Richard Pierce

Richard Pierce – author, poet, painter

Life, Writing

Day 197

I wasn’t supposed to wake up until 07:30, but woke at 06:30 and felt wide awake, so I got up and had plenty of time to (sort of) prep my Radio Stradbroke show (lots of summer vibey stuff – note the expert language). Managed to do a photo dump onto Insta, too, of most of the cat pics I took in Agios Nikolaos – there are so many cats there, and the locals look after them and feed them, which is another reason to feel like the place is blessed. There’s even a cat church there – well, we called it the Cat Church because it has doors with cat reliefs on them, and there was an old guy there feeding about 8 cats when we happened on it.

The sun is out, which makes a change after such a grey week. It makes a huge difference. Being in the sun and its warmth, as T just wrote to me an hour ago, has a massively healing effect on body and mind; you just have to choose the right time to do it (noon is not a good time). My body loves the feeling of being suffused by warmth – it stops aching, stops creaking, stops feeling weak. It’s real.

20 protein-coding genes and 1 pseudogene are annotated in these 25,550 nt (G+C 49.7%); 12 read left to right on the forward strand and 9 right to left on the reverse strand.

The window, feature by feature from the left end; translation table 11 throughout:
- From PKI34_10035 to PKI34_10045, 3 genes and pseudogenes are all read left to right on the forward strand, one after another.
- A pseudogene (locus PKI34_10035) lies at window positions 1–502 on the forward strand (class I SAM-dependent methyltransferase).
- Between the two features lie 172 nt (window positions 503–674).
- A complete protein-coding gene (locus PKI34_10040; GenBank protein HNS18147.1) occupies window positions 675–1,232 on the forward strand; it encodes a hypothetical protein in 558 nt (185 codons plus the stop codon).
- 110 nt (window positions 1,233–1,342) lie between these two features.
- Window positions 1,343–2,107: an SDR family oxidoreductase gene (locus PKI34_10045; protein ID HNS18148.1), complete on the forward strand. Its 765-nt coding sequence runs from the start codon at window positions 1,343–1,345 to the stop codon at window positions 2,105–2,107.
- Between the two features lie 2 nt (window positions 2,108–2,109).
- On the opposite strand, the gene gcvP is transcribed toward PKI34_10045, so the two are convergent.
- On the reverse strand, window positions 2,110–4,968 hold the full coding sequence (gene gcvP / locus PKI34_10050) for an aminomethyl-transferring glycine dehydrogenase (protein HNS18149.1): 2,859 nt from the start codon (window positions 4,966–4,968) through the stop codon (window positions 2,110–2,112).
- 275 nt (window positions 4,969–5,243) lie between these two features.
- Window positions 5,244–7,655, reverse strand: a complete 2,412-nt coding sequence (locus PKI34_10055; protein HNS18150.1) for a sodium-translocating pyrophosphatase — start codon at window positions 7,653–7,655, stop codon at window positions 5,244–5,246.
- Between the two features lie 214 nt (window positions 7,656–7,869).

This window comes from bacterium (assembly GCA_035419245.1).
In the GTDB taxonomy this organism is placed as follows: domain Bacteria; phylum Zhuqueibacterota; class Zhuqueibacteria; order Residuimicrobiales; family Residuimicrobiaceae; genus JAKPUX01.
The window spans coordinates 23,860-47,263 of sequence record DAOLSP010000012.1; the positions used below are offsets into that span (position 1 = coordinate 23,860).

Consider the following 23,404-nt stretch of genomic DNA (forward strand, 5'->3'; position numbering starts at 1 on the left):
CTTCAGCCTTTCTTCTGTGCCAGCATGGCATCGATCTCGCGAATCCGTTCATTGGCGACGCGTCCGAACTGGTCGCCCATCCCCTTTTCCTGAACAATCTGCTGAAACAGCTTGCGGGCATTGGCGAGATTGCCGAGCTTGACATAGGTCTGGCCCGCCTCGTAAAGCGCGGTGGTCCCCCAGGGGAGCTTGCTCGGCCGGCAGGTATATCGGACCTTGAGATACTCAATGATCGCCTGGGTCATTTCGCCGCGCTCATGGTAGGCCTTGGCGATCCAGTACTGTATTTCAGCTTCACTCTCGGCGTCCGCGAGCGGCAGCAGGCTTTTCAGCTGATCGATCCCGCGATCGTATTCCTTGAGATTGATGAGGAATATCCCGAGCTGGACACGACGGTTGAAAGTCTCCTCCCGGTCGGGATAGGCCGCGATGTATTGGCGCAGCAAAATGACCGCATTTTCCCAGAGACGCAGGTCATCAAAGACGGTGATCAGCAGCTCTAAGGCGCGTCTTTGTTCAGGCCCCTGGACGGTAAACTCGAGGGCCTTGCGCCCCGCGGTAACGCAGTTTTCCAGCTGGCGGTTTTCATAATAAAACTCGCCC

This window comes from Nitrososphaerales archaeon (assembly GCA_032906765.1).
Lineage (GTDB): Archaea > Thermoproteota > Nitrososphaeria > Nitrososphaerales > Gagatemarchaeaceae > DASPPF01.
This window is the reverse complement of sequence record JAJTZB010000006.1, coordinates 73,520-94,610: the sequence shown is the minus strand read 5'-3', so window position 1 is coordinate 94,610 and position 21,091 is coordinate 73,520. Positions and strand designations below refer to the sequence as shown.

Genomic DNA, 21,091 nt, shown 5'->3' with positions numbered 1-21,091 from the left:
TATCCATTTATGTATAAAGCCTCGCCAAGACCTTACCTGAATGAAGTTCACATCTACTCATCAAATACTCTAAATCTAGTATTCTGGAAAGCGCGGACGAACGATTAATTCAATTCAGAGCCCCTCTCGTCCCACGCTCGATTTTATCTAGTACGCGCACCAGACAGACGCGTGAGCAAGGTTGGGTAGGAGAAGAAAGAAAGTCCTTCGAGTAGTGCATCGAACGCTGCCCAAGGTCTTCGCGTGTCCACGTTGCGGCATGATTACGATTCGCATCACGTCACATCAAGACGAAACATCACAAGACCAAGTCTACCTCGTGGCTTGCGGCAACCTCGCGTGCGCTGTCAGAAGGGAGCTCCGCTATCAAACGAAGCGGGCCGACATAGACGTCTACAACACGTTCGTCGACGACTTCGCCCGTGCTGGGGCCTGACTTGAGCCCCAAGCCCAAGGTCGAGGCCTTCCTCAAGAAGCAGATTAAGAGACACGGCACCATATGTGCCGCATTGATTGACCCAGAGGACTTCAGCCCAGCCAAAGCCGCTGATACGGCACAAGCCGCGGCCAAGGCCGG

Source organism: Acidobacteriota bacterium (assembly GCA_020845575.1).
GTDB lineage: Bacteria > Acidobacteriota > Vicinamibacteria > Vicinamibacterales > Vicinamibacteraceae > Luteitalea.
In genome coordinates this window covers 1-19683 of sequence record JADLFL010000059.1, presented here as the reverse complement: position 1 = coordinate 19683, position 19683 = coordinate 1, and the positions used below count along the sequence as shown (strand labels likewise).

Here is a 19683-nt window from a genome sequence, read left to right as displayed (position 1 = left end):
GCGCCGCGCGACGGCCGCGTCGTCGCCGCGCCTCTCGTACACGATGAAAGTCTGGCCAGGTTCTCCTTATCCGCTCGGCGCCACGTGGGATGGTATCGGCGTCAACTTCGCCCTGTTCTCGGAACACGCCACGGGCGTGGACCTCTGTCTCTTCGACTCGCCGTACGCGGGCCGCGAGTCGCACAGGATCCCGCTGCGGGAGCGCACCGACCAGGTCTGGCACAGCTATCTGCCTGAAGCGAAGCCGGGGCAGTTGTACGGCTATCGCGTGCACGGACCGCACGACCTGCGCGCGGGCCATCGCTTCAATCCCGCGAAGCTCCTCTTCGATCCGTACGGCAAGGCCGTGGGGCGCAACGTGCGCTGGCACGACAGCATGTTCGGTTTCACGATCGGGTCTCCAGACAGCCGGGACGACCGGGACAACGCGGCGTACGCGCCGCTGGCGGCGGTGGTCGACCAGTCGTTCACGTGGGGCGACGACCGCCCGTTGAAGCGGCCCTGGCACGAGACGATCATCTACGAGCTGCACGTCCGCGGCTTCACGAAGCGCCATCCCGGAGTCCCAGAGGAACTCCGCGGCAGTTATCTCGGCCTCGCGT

M and I will later do that most romantic of things – go to a DIY shop to look at paving slabs. We need to get the back of the house straight so we can train the cats in using the new cat flap; they need to be able to get in and out of the house on their own, and not have to wait for their inefficient human servants to open the door into the garden for them. And I need to chase bookshelves builders, too.

To the left of this screen is my day job hardcopy in-tray. It needs sorting out as it’s irritating me and looks untidy. Not this weekend, though. I need to be serious about the life/work balance (and probably better written in that order, that phrase, actually).

This morning I thought I’d try an Americano rather than an espresso for my second coffee. Not a fan, I must admit. There’s just something about the volume and roundedness of flavour with an espresso I can’t seem to find anywhere else.

Not been this fragmentary in some time. Maybe it illustrates a sort of freedom from pressure for the first time since we got back from AN. And perhaps my continual referrals to AN are not just because it is a wonderful place, but because that was our first 2-week holiday in decades. And that’s why we need to do it every year. To find time, to find each other, to find ourselves.




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